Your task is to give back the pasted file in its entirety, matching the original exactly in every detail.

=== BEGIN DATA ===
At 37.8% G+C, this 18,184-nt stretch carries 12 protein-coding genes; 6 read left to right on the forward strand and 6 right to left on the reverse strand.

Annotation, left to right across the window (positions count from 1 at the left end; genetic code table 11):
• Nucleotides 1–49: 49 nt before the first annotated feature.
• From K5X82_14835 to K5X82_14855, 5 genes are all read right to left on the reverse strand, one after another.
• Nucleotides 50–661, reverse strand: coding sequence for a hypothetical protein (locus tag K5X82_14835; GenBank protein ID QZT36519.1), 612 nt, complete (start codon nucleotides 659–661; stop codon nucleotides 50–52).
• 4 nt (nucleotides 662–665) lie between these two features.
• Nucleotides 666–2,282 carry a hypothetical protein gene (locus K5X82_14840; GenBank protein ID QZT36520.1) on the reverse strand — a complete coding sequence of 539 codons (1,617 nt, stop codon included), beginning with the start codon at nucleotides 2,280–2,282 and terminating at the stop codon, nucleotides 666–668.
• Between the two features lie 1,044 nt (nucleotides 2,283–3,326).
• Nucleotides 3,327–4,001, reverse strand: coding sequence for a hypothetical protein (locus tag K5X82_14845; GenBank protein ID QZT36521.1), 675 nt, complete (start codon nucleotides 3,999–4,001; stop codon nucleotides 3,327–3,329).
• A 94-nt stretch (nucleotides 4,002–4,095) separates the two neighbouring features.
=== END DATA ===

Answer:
At 37.8% G+C, this 18,184-nt stretch carries 12 protein-coding genes; 6 read left to right on the forward strand and 6 right to left on the reverse strand.

Annotation, left to right across the window (positions count from 1 at the left end; genetic code table 11):
• Nucleotides 1–49: 49 nt before the first annotated feature.
• From K5X82_14835 to K5X82_14855, 5 genes are all read right to left on the reverse strand, one after another.
• Nucleotides 50–661, reverse strand: coding sequence for a hypothetical protein (locus tag K5X82_14835; GenBank protein ID QZT36519.1), 612 nt, complete (start codon nucleotides 659–661; stop codon nucleotides 50–52).
• 4 nt (nucleotides 662–665) lie between these two features.
• Nucleotides 666–2,282 carry a hypothetical protein gene (locus K5X82_14840; GenBank protein ID QZT36520.1) on the reverse strand — a complete coding sequence of 539 codons (1,617 nt, stop codon included), beginning with the start codon at nucleotides 2,280–2,282 and terminating at the stop codon, nucleotides 666–668.
• Between the two features lie 1,044 nt (nucleotides 2,283–3,326).
• Nucleotides 3,327–4,001, reverse strand: coding sequence for a hypothetical protein (locus tag K5X82_14845; GenBank protein ID QZT36521.1), 675 nt, complete (start codon nucleotides 3,999–4,001; stop codon nucleotides 3,327–3,329).
• A 94-nt stretch (nucleotides 4,002–4,095) separates the two neighbouring features.